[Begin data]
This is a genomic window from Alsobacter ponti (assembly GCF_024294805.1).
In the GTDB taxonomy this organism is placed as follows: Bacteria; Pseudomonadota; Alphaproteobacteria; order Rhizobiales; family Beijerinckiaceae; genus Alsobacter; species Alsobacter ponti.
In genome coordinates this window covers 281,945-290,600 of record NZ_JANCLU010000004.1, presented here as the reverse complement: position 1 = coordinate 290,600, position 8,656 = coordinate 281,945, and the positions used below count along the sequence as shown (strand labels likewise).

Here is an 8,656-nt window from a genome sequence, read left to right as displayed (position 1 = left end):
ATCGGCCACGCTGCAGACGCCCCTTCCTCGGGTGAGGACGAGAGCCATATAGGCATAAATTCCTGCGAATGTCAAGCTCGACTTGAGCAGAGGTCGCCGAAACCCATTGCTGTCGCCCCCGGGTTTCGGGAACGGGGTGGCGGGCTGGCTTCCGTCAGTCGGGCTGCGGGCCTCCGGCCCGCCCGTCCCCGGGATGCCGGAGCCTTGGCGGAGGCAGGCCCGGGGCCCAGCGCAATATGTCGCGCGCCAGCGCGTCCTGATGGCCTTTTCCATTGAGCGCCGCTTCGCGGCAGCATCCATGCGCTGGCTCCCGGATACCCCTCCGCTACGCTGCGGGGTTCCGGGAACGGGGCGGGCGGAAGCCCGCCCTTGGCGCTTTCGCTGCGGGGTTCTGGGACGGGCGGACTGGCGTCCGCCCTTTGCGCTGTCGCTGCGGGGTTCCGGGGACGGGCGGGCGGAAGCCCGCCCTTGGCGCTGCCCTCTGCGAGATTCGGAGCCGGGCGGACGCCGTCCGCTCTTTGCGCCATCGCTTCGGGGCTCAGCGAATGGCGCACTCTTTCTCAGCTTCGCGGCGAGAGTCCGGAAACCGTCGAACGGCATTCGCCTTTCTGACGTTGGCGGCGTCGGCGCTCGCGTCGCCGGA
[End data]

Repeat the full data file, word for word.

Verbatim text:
This is a genomic window from Alsobacter ponti (assembly GCF_024294805.1).
In the GTDB taxonomy this organism is placed as follows: Bacteria; Pseudomonadota; Alphaproteobacteria; order Rhizobiales; family Beijerinckiaceae; genus Alsobacter; species Alsobacter ponti.
In genome coordinates this window covers 281,945-290,600 of record NZ_JANCLU010000004.1, presented here as the reverse complement: position 1 = coordinate 290,600, position 8,656 = coordinate 281,945, and the positions used below count along the sequence as shown (strand labels likewise).

Here is an 8,656-nt window from a genome sequence, read left to right as displayed (position 1 = left end):
ATCGGCCACGCTGCAGACGCCCCTTCCTCGGGTGAGGACGAGAGCCATATAGGCATAAATTCCTGCGAATGTCAAGCTCGACTTGAGCAGAGGTCGCCGAAACCCATTGCTGTCGCCCCCGGGTTTCGGGAACGGGGTGGCGGGCTGGCTTCCGTCAGTCGGGCTGCGGGCCTCCGGCCCGCCCGTCCCCGGGATGCCGGAGCCTTGGCGGAGGCAGGCCCGGGGCCCAGCGCAATATGTCGCGCGCCAGCGCGTCCTGATGGCCTTTTCCATTGAGCGCCGCTTCGCGGCAGCATCCATGCGCTGGCTCCCGGATACCCCTCCGCTACGCTGCGGGGTTCCGGGAACGGGGCGGGCGGAAGCCCGCCCTTGGCGCTTTCGCTGCGGGGTTCTGGGACGGGCGGACTGGCGTCCGCCCTTTGCGCTGTCGCTGCGGGGTTCCGGGGACGGGCGGGCGGAAGCCCGCCCTTGGCGCTGCCCTCTGCGAGATTCGGAGCCGGGCGGACGCCGTCCGCTCTTTGCGCCATCGCTTCGGGGCTCAGCGAATGGCGCACTCTTTCTCAGCTTCGCGGCGAGAGTCCGGAAACCGTCGAACGGCATTCGCCTTTCTGACGTTGGCGGCGTCGGCGCTCGCGTCGCCGGA